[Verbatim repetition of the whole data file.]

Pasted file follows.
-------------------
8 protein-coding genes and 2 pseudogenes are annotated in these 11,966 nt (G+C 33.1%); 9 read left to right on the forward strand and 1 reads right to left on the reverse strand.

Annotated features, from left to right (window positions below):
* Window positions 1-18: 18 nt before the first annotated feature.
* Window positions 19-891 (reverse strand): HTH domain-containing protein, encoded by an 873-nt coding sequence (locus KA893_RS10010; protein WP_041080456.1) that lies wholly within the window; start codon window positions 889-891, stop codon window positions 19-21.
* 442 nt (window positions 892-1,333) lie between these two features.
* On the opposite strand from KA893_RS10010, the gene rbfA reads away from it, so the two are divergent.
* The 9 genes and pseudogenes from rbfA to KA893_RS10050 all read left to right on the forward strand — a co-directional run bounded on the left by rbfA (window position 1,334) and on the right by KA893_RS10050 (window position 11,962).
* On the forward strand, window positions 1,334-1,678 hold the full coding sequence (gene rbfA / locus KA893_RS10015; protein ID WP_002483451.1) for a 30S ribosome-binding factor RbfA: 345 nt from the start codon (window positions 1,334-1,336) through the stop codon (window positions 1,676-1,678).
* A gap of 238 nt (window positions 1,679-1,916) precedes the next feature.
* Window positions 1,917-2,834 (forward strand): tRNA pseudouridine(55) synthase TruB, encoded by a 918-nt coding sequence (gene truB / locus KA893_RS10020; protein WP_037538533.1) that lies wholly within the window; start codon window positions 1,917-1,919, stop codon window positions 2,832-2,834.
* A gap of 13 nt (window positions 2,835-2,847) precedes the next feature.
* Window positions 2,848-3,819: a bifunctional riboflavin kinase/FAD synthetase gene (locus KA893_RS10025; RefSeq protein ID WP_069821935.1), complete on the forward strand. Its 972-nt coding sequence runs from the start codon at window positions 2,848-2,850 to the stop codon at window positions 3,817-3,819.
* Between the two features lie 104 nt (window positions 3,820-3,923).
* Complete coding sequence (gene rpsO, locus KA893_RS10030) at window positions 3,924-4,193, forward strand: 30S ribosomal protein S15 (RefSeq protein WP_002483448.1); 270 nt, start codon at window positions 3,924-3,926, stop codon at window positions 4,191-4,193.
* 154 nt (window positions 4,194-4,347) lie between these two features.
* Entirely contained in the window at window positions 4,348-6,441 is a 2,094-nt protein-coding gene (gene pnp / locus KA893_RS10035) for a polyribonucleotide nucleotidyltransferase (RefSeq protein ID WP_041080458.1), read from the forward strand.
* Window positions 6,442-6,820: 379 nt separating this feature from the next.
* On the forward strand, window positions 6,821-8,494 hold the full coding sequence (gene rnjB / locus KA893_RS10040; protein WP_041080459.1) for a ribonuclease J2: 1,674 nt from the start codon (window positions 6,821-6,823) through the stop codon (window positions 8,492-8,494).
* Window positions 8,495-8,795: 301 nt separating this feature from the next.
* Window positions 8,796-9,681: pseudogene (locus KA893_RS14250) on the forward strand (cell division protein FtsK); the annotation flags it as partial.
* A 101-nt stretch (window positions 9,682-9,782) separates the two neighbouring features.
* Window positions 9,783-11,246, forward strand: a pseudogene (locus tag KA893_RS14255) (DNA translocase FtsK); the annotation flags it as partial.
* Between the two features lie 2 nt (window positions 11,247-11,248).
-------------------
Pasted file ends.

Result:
8 protein-coding genes and 2 pseudogenes are annotated in these 11,966 nt (G+C 33.1%); 9 read left to right on the forward strand and 1 reads right to left on the reverse strand.

Annotated features, from left to right (window positions below):
* Window positions 1-18: 18 nt before the first annotated feature.
* Window positions 19-891 (reverse strand): HTH domain-containing protein, encoded by an 873-nt coding sequence (locus KA893_RS10010; protein WP_041080456.1) that lies wholly within the window; start codon window positions 889-891, stop codon window positions 19-21.
* 442 nt (window positions 892-1,333) lie between these two features.
* On the opposite strand from KA893_RS10010, the gene rbfA reads away from it, so the two are divergent.
* The 9 genes and pseudogenes from rbfA to KA893_RS10050 all read left to right on the forward strand — a co-directional run bounded on the left by rbfA (window position 1,334) and on the right by KA893_RS10050 (window position 11,962).
* On the forward strand, window positions 1,334-1,678 hold the full coding sequence (gene rbfA / locus KA893_RS10015; protein ID WP_002483451.1) for a 30S ribosome-binding factor RbfA: 345 nt from the start codon (window positions 1,334-1,336) through the stop codon (window positions 1,676-1,678).
* A gap of 238 nt (window positions 1,679-1,916) precedes the next feature.
* Window positions 1,917-2,834 (forward strand): tRNA pseudouridine(55) synthase TruB, encoded by a 918-nt coding sequence (gene truB / locus KA893_RS10020; protein WP_037538533.1) that lies wholly within the window; start codon window positions 1,917-1,919, stop codon window positions 2,832-2,834.
* A gap of 13 nt (window positions 2,835-2,847) precedes the next feature.
* Window positions 2,848-3,819: a bifunctional riboflavin kinase/FAD synthetase gene (locus KA893_RS10025; RefSeq protein ID WP_069821935.1), complete on the forward strand. Its 972-nt coding sequence runs from the start codon at window positions 2,848-2,850 to the stop codon at window positions 3,817-3,819.
* Between the two features lie 104 nt (window positions 3,820-3,923).
* Complete coding sequence (gene rpsO, locus KA893_RS10030) at window positions 3,924-4,193, forward strand: 30S ribosomal protein S15 (RefSeq protein WP_002483448.1); 270 nt, start codon at window positions 3,924-3,926, stop codon at window positions 4,191-4,193.
* 154 nt (window positions 4,194-4,347) lie between these two features.
* Entirely contained in the window at window positions 4,348-6,441 is a 2,094-nt protein-coding gene (gene pnp / locus KA893_RS10035) for a polyribonucleotide nucleotidyltransferase (RefSeq protein ID WP_041080458.1), read from the forward strand.
* Window positions 6,442-6,820: 379 nt separating this feature from the next.
* On the forward strand, window positions 6,821-8,494 hold the full coding sequence (gene rnjB / locus KA893_RS10040; protein WP_041080459.1) for a ribonuclease J2: 1,674 nt from the start codon (window positions 6,821-6,823) through the stop codon (window positions 8,492-8,494).
* Window positions 8,495-8,795: 301 nt separating this feature from the next.
* Window positions 8,796-9,681: pseudogene (locus KA893_RS14250) on the forward strand (cell division protein FtsK); the annotation flags it as partial.
* A 101-nt stretch (window positions 9,682-9,782) separates the two neighbouring features.
* Window positions 9,783-11,246, forward strand: a pseudogene (locus tag KA893_RS14255) (DNA translocase FtsK); the annotation flags it as partial.
* Between the two features lie 2 nt (window positions 11,247-11,248).